Number 47, March 13, 2015


On February 24, 2015, the Council for Higher Education Accreditation (CHEA) sent letters to members of the U.S. House of Representatives who introduced H.R. 970, the Supporting Academic Freedom through Regulatory Relief Act. The bill was introduced on February 13, 2015 by John Kline (R-MN), Chair of the House Committee on Education and the Workforce; Virginia Foxx (R-NC), Chair of the House Subcommittee on Higher Education and Workforce Training; Alcee Hastings (D-FL); and Matt Salmon (R-AZ).

Senator Richard Burr (R-NC) introduced S. 559, a companion bill to H.R. 970, on February 25, 2015. The Senate bill currently has 19 cosponsors, including Lamar Alexander (R-TN), Chair of the Senate Health, Education, Labor and Pensions (HELP) Committee. CHEA sent a letter on March 4, 2015 supporting the legislation to Senator Burr and the bill’s cosponsors.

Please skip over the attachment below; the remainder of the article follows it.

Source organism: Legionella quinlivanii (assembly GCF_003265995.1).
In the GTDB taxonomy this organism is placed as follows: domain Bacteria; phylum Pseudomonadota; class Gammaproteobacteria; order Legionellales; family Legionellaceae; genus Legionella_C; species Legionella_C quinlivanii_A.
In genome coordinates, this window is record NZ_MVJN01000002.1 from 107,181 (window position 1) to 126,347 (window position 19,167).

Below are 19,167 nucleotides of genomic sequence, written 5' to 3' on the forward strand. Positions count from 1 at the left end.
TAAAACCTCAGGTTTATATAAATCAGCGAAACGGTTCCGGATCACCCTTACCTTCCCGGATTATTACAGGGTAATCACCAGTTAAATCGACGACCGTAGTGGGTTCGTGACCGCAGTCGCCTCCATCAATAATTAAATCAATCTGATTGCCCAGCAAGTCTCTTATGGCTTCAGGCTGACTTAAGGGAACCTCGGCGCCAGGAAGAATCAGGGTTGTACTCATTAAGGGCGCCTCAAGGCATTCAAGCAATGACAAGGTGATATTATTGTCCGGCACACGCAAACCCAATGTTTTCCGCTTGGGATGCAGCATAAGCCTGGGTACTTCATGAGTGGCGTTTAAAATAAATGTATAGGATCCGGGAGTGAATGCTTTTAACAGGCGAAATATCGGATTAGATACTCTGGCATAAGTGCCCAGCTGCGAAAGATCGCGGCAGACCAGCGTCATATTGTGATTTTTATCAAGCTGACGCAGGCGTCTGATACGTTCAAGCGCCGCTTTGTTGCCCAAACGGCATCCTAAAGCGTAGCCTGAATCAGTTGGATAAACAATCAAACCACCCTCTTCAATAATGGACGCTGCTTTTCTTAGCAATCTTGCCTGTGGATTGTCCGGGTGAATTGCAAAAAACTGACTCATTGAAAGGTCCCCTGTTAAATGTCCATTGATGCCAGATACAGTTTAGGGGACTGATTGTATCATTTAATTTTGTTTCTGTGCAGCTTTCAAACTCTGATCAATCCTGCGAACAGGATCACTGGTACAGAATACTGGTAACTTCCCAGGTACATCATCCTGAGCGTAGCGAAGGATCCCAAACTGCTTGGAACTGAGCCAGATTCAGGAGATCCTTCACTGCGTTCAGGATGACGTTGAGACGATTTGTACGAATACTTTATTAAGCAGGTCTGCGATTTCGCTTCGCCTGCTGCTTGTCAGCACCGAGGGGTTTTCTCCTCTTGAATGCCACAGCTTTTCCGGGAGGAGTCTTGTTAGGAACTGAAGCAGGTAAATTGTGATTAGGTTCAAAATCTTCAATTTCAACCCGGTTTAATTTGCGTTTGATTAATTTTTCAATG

Both bills include provisions to repeal regulations related to the definition of credit hour, state authorization and gainful employment, as well as preventing further action by the U.S. Department of Education (USDE) to establish a college ratings system. In its letter, CHEA noted its longstanding concern regarding credit hour and state authorization regulations, including support for earlier bills to repeal these regulations. CHEA also stated that USDE’s college ratings system proposal has caused confusion and concern for the higher education community and asked, "Do we want to move toward a quality assurance model where government, not academics and accreditors, defines and judges quality?"